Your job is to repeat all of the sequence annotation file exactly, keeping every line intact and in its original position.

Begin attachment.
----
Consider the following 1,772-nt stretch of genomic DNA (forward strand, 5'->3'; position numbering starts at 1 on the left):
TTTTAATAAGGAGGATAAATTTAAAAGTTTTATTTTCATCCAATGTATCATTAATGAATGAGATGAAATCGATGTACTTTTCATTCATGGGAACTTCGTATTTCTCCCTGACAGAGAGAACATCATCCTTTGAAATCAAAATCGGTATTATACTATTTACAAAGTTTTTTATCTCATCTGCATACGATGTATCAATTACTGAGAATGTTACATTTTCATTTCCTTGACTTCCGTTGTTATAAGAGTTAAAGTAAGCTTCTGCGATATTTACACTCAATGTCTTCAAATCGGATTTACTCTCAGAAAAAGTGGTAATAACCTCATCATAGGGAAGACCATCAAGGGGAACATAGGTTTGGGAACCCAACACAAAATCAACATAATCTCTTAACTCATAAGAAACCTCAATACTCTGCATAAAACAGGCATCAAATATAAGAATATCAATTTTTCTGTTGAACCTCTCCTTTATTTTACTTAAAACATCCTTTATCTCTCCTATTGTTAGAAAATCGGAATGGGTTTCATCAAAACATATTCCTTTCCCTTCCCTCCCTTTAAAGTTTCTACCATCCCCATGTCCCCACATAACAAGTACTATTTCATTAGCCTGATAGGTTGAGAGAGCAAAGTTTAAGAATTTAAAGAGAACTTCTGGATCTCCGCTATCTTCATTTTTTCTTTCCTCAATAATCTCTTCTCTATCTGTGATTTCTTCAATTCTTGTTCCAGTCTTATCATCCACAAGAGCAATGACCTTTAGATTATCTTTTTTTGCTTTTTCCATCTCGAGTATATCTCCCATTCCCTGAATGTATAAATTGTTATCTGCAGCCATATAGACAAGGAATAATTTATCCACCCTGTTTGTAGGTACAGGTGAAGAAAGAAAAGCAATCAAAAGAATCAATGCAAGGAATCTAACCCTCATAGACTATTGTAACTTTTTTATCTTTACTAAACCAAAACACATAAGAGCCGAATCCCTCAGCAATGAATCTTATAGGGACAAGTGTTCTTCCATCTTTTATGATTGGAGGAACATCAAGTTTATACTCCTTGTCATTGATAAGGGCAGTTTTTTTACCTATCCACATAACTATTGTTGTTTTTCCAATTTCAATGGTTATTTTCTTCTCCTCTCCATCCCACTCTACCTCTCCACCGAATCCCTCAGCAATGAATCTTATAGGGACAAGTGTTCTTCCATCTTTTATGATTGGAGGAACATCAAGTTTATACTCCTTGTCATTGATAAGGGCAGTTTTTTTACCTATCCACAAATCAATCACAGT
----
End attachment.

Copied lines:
Consider the following 1,772-nt stretch of genomic DNA (forward strand, 5'->3'; position numbering starts at 1 on the left):
TTTTAATAAGGAGGATAAATTTAAAAGTTTTATTTTCATCCAATGTATCATTAATGAATGAGATGAAATCGATGTACTTTTCATTCATGGGAACTTCGTATTTCTCCCTGACAGAGAGAACATCATCCTTTGAAATCAAAATCGGTATTATACTATTTACAAAGTTTTTTATCTCATCTGCATACGATGTATCAATTACTGAGAATGTTACATTTTCATTTCCTTGACTTCCGTTGTTATAAGAGTTAAAGTAAGCTTCTGCGATATTTACACTCAATGTCTTCAAATCGGATTTACTCTCAGAAAAAGTGGTAATAACCTCATCATAGGGAAGACCATCAAGGGGAACATAGGTTTGGGAACCCAACACAAAATCAACATAATCTCTTAACTCATAAGAAACCTCAATACTCTGCATAAAACAGGCATCAAATATAAGAATATCAATTTTTCTGTTGAACCTCTCCTTTATTTTACTTAAAACATCCTTTATCTCTCCTATTGTTAGAAAATCGGAATGGGTTTCATCAAAACATATTCCTTTCCCTTCCCTCCCTTTAAAGTTTCTACCATCCCCATGTCCCCACATAACAAGTACTATTTCATTAGCCTGATAGGTTGAGAGAGCAAAGTTTAAGAATTTAAAGAGAACTTCTGGATCTCCGCTATCTTCATTTTTTCTTTCCTCAATAATCTCTTCTCTATCTGTGATTTCTTCAATTCTTGTTCCAGTCTTATCATCCACAAGAGCAATGACCTTTAGATTATCTTTTTTTGCTTTTTCCATCTCGAGTATATCTCCCATTCCCTGAATGTATAAATTGTTATCTGCAGCCATATAGACAAGGAATAATTTATCCACCCTGTTTGTAGGTACAGGTGAAGAAAGAAAAGCAATCAAAAGAATCAATGCAAGGAATCTAACCCTCATAGACTATTGTAACTTTTTTATCTTTACTAAACCAAAACACATAAGAGCCGAATCCCTCAGCAATGAATCTTATAGGGACAAGTGTTCTTCCATCTTTTATGATTGGAGGAACATCAAGTTTATACTCCTTGTCATTGATAAGGGCAGTTTTTTTACCTATCCACATAACTATTGTTGTTTTTCCAATTTCAATGGTTATTTTCTTCTCCTCTCCATCCCACTCTACCTCTCCACCGAATCCCTCAGCAATGAATCTTATAGGGACAAGTGTTCTTCCATCTTTTATGATTGGAGGAACATCAAGTTTATACTCCTTGTCATTGATAAGGGCAGTTTTTTTACCTATCCACAAATCAATCACAGT